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					Build Your Brand Quickly With Controversy
By: George Torok

Do want a powerful branding strategy? Take a controversial position. Offend someone
and attract your target market. But you have to pick your position and enemies carefully.
Don't offend your fans or best customers.

Book publishers,movie producers and news directors use controversy to sell. You can
also use controversy to sell your product, service or yourself. Notice how they often do it
in the movie business. The entertainment industry has lots of vivid controversy lessons
for marketers.

Controversy can be a powerful branding technique. But it comes with a cost. It means
that you will need to take a position. You will offend some and strongly attract those who
like your position. Are you willing to be so bold?

It could be as simple as the title that sells the movie. Consider the success of "Texas
Chain Saw Massacre" or "Snakes on a Plane". Both of those titles were vivid, graphic and
controversial. People either immediately hated or loved the movie when they first heard
the title.

At one time in the entertainment world it was enough to title your program as "The
Greatest Show on Earth" to grab attention and get people talking. Today you might need
to label your show as "The Vagina Monologues" or "Puppetry of the P*nis" to get
attention and create controversy.

The Guides for Dummies and Idiots series of books generated attention with the
controversial titles. They sold very well. The success of these books and the many titles
tells that this strategy worked.

The sensitivity of the content could create enough success in a movie. Consider "Passion
of the Christ" and "The Da Vinci Code". There was little need to advertise those movies.
The controversy did all the heavy lifting for promotion. The media was talking and
bloggers were blogging. Church leaders were preaching. People were protesting and
arguing. What a great controversy.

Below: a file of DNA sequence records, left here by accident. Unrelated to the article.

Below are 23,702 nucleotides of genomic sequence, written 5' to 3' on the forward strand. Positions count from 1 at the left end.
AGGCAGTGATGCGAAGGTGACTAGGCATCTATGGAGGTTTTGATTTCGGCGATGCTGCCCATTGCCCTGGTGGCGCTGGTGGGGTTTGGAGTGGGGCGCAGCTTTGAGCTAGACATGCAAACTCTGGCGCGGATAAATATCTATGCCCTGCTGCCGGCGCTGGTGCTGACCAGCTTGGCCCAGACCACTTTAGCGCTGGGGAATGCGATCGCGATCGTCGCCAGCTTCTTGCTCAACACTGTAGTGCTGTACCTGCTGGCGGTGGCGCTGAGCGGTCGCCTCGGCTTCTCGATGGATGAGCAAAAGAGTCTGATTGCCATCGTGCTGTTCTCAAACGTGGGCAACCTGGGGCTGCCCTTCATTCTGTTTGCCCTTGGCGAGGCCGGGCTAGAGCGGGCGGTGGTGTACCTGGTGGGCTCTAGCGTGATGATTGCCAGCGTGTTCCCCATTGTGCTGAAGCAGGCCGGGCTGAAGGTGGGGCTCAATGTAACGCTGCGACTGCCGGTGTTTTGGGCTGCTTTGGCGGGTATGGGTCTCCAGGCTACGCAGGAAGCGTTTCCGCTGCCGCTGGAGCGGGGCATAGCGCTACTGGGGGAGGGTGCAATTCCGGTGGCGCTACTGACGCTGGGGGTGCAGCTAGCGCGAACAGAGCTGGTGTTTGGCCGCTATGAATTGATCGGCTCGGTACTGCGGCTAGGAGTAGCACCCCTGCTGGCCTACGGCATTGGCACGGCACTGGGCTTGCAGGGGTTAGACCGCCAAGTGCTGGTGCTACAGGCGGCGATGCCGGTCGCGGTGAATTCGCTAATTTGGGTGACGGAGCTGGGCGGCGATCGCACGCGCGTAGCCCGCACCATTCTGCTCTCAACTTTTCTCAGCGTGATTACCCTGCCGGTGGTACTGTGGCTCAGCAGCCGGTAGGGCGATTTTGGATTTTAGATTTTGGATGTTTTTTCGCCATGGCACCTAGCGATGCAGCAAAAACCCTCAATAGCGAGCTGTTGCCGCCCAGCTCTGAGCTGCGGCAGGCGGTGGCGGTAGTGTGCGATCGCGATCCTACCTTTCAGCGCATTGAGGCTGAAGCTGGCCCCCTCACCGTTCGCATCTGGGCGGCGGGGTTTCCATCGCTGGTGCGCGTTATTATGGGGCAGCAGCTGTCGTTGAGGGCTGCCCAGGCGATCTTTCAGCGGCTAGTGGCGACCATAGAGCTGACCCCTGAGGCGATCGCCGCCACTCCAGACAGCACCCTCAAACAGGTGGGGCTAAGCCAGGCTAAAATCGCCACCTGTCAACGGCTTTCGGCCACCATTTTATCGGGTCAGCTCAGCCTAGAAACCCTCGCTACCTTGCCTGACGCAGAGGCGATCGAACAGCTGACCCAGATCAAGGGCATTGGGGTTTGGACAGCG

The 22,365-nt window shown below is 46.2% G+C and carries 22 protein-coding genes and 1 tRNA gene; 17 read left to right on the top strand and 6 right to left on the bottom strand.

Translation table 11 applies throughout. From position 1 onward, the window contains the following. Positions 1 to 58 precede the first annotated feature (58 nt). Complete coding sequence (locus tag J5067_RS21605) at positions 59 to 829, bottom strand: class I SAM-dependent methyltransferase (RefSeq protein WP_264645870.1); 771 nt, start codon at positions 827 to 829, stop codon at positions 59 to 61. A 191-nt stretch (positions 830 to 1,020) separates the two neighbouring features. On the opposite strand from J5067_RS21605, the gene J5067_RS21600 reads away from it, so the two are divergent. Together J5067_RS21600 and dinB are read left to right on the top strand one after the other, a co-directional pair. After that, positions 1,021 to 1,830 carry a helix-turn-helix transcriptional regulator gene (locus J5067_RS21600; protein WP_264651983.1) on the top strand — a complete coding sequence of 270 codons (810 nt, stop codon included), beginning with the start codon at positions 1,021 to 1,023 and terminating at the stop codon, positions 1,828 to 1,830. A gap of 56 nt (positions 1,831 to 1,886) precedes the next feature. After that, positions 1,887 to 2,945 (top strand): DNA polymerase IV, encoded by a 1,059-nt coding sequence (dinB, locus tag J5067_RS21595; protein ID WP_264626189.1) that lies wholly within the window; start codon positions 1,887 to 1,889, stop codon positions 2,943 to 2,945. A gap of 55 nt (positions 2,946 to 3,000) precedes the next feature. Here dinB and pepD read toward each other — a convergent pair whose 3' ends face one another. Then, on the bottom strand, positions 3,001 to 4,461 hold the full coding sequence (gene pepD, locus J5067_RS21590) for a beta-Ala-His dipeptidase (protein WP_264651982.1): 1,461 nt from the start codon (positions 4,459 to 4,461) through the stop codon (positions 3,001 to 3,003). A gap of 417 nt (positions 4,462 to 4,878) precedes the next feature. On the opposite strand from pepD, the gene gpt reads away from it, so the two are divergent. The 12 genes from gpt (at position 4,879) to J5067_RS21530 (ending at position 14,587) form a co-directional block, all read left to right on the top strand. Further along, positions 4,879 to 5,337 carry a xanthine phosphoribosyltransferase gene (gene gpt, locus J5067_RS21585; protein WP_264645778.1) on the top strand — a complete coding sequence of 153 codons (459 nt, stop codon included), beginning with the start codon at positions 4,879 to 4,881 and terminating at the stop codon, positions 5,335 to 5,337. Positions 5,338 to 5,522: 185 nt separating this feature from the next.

Along came another movie with content guaranteed to raise controversy, "Death of a
President". To fan the flames the promoters not only published the usual supporting
testimonial reviews - but also the comments from the detractors as well. Let's hear from
those who hate us. What delicious controversy. What terrific and profitable promotion.

And to tilt the readers' perspective of the views they headed the positive views with the
title, "Have seen Death of a President". And on the other side the heading, "Have Not
seen Death of a President."
The controversy is both shaken and stirred by the strength of the negative comments as
well as the sources.

Here are the negative 'testimonials" for the movie, Death of a President:

Have Not seen Death of a President

"I think it's DESPICABLE." Senator Hillary Rodham Clinton

"I find this SHOCKING. I find this DISTURBING." Gretchen Esell, Republican Party of

"(Director Gabriel) Range is a SICKO." Rush Limbaugh

"We're not commenting because IT DOESN'T DIGNIFY A RESPONSE." Emily
Lawrimore, White House Spokesperson

Powerful words from powerful people. It's impossible to buy endorsements like that.
Unwittingly those people endorsed the movie by polarizing the controversy. Imagine how
many folks would watch the movie because of those powerful negative endorsements.

Controversy sells. Why? Because controversy is one technique for branding. Powerful
branding declares both friends and enemies.

Negative comments from powerful enemies can help build your brand.

When you want to create a strong brand in the marketplace first decide on who you want
to attract then who you are willing to annoy. This could be the beginning of a strong
branding position.

Are you ready to make some passionate friends and enemies? Go ahead, make your

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Trong Nga Truong Trong Nga Truong Dai Hoc Ky Thuat Cong Nghiep
About favorite business, spending lots of time on the internet online learning.